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Is a new (or different) instance of TestCase object is used to run each test method in a JUnit test case? Or one instance is reused for all the tests?

public class MyTest extends TestCase {
  public void testSomething() { ... }
  public void testSomethingElse() { ... }

While running this test, how many instances of MyTest class is created?

If possible, provide a link to a document or source code where I can verify the behaviour.

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up vote 4 down vote accepted

I couldn't find a clear answer in the JUnit docs about your question, but the intent, as anjanb wrote, is that each test is independent of the others, so a new TestCase instance could be created for each test to be run.

If you have expensive test setup ("fixtures") that you want to be shared across all test cases in a test class, you can use the @BeforeClass annotation on a static method to achieve this result: Note however, that a new instance may still be created for each test, but that won't affect the static data your @BeforeTest method has initialized.

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@BeforeClass is not available in JUnit 3. An equivalent is described here:… – Peter Wippermann Sep 3 '14 at 17:19

Yes, a separate instance is created.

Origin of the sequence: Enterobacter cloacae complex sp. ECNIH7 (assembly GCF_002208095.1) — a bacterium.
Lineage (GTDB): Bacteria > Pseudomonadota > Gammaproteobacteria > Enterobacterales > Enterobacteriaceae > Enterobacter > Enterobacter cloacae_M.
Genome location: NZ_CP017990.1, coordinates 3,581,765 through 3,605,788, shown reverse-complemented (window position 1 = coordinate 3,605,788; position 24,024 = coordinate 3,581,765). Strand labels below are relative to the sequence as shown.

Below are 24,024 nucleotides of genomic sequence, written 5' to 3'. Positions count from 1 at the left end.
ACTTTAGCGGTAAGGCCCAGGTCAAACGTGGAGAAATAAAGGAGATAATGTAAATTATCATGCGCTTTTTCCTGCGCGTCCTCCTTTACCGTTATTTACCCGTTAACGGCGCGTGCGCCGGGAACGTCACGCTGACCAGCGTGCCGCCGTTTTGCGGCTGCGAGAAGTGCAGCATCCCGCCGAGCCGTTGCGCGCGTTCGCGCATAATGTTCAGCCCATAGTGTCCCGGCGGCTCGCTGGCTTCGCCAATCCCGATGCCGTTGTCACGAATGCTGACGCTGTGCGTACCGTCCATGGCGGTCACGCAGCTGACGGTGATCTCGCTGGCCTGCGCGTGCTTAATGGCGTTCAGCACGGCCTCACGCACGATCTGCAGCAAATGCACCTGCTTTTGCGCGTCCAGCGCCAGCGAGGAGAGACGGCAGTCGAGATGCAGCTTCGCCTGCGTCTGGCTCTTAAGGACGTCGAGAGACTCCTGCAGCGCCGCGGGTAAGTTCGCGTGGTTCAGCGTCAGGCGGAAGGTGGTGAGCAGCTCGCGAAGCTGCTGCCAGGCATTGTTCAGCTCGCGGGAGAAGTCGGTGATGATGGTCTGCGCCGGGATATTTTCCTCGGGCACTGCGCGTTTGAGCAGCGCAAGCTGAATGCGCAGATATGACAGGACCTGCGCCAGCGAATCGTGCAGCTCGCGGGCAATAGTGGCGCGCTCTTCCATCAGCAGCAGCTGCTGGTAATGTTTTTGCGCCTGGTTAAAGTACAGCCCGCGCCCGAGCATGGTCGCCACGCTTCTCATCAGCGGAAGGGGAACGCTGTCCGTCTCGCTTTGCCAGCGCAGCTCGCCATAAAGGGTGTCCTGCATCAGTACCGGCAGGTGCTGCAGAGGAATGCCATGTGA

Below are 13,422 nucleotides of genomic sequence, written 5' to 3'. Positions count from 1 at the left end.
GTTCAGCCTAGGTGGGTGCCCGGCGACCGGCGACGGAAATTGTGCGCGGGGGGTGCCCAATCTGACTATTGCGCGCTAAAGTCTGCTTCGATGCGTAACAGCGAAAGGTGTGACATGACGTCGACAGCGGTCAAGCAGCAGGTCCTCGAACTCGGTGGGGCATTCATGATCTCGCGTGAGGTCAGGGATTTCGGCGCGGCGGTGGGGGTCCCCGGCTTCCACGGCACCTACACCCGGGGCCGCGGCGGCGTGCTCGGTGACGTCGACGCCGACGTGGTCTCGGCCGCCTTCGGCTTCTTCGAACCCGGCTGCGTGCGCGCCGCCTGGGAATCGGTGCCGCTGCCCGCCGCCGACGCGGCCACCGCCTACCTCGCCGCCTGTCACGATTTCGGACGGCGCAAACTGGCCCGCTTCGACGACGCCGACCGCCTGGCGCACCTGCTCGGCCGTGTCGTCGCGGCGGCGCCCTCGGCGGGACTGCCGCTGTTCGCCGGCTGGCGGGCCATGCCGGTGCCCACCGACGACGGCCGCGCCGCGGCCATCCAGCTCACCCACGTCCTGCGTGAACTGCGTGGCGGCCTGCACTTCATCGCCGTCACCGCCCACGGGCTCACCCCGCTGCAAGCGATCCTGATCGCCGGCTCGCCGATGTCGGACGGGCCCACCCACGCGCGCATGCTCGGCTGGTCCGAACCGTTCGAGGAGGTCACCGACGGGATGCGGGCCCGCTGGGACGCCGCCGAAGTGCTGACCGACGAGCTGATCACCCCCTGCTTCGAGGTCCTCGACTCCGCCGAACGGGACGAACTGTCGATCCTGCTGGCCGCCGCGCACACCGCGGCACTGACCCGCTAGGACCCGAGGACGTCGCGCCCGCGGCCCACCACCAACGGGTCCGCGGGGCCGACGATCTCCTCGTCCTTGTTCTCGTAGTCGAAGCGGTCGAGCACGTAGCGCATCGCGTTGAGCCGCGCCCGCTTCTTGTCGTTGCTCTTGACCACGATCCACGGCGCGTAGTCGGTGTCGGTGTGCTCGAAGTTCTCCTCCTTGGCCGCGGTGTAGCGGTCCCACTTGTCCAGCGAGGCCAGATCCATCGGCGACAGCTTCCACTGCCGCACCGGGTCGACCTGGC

While running that test, 2 instances of MyTest gets created.

If you want a different behavior, one option is to use a similar tool called TestNG(

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Thanks for the quick response. Can you also please provide a link to a document or source code where I can verify this behaviour? – Manki Oct 8 '08 at 1:59
You can easily verify it by providing a constructor and add a System.out.println to it. – André Oct 8 '08 at 8:08

There's one instance for each test run. Try

public class MyTest extends TestCase {
  public MyTest() { System.out.println("MyTest Constructor");
  public void setUp() { System.out.println("MyTest setUp");
  public void tearDown() { System.out.println("MyTest tearDown");
  public void testSomething() { System.out.println("MyTest testSomething");
  public void testSomethingElse() { System.out.println("MyTest testSomethingElse");

The Sourcecode (including that to newer versions - your and my example is Junit 3) is on

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If you are asking this because you are concerned about data being initialized and re-initialized in your constructor, be aware that the prescribed way to initialize your test cases data is via setUp() and tearDown() exclusively.

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Yes, definitely. I found that data I stored in instance variables could not be accessed between tests due to this design.

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